The Clean Coalition’s Peninsula Advanced Energy Community (PAEC) project, located in the southern portion of San Mateo County, California, was recently selected to receive a grant from the California Energy Commission (CEC). The grant will come from the CEC’s Electric Program Investment Charge (EPIC) program, which recently offered “The EPIC Challenge: Accelerating the Deployment of Advanced Energy Communities.”
The PAEC project, which is supported by Pacific Gas & Electric and numerous local governments, is an opportunity for the Clean Coalition to develop innovative and replicable approaches for accelerating the deployment of Advanced Energy Communities. The CEC defines an Advanced Energy Community as one that: minimizes the need for new energy infrastructure costs such as transmission and distribution upgrades; supports grid reliability and resiliency by incorporating technologies such as energy storage and microgrids; can be replicated and scaled-up to further drive down costs; and provides affordable access to renewable energy generation.
The PAEC project will include all of the above through abundant local solar electricity, zero net energy buildings, solar emergency microgrids, and charging infrastructure to support the rapid growth in electric vehicles. Once completed, the project is expected to save energy consumers over $25 million, generate over $100 million in regional economic output, create $35 million in local wages, and reduce greenhouse gas emissions by nearly 800 million pounds over 20 years.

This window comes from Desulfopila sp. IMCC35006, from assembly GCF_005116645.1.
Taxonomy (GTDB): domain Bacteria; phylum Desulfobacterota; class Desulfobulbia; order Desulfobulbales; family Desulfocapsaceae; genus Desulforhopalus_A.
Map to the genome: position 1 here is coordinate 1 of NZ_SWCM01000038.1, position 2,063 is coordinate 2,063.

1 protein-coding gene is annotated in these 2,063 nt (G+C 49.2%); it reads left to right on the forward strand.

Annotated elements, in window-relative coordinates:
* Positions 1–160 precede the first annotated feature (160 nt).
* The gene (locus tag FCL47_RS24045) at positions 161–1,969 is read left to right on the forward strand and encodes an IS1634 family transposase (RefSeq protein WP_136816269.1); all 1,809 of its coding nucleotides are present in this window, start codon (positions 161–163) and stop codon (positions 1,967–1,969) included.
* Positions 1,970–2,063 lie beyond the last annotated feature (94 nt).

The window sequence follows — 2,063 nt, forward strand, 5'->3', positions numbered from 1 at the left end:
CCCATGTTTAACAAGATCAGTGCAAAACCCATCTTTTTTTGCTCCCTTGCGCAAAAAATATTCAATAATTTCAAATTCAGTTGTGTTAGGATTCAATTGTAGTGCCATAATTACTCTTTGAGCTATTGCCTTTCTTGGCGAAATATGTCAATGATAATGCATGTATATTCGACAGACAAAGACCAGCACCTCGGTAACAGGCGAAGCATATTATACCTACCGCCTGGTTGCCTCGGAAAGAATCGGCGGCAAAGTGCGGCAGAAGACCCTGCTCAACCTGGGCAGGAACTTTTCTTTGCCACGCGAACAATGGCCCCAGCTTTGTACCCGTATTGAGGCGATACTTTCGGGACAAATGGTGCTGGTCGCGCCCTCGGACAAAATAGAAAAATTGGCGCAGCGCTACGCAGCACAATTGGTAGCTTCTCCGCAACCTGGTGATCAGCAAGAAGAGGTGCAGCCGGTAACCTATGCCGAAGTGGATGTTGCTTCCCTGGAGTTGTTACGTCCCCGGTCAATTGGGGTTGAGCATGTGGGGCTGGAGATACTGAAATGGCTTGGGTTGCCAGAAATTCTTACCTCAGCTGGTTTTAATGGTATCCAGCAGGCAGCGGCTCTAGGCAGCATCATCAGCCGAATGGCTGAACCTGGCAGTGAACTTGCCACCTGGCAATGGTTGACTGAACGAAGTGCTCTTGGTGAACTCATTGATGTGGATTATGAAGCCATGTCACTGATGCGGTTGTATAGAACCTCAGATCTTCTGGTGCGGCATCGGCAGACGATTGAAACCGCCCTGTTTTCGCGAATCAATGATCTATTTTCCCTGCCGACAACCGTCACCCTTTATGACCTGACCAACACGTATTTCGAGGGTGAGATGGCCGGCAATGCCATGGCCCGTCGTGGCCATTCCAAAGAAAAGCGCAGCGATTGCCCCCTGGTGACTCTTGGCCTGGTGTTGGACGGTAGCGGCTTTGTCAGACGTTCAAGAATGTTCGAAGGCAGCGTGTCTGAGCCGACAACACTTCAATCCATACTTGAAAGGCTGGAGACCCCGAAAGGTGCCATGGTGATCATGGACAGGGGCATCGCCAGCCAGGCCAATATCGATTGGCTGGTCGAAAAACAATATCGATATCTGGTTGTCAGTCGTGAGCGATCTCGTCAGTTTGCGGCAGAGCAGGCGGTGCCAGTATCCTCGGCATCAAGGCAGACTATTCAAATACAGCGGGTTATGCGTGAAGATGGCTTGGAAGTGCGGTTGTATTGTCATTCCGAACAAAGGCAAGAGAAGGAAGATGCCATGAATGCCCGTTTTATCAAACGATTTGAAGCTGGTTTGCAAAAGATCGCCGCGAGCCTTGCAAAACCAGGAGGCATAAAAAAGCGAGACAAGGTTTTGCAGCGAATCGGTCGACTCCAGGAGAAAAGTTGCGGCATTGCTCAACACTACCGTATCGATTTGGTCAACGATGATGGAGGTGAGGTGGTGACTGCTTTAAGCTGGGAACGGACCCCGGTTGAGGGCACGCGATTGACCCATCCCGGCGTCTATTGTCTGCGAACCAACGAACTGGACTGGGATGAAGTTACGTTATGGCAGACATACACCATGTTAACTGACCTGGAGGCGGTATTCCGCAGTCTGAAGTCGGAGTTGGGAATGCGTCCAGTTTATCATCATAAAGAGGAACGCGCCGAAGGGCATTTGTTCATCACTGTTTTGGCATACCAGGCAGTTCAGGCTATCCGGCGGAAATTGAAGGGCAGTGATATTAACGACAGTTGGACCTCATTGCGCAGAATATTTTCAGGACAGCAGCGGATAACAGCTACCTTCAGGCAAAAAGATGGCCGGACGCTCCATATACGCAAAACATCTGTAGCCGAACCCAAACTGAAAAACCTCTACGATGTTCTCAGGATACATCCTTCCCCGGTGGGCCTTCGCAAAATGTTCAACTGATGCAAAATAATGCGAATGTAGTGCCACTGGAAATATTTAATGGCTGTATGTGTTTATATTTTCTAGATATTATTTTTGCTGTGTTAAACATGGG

The PAEC region, which is experiencing enormous commercial and residential growth pressure, is representative of similar areas throughout California—ensuring that the PAEC’s success can be replicated statewide. The Clean Coalition will have updates in upcoming newsletters as the project gets underway this summer.
The City of Palo Alto is creating a new model for deploying 1.3 megawatts of local solar atop four City-owned parking structures. These solar installations are the result of sustained efforts by the Clean Coalition and the City of Palo Alto to deploy local renewables on municipal properties.
In 2014, the Clean Coalition partnered with City staff to design and assist with administering a Request for Proposals (RFP) process to lease the solar siting rights to install solar parking canopies on Palo Alto’s City-owned parking structures. After a long and arduous process that resulted from this being an entirely new approach to encouraging local renewable energy generation, Komuna Energy was selected to build, own, and operate solar parking canopies atop four of Palo Alto’s five City-owned parking structures.
The ability to structure the RFP as a competition for leasing rights was facilitated by the City of Palo Alto Utilities’ feed-in tariff (FIT) program, known as Palo Alto CLEAN, which the Clean Coalition helped establish in 2013. Under Palo Alto CLEAN, a standardized Power Purchase Agreement (PPA) streamlines the process for selling solar energy to the utility at a fixed rate of 16.5 cents per kilowatt-hour for a 25-year period. Importantly, the FIT made these solar canopy projects possible. Net energy metering is not viable at these sites, since the parking structures have tiny loads and net energy metering limits the maximum size of a renewables project to the size of the site load.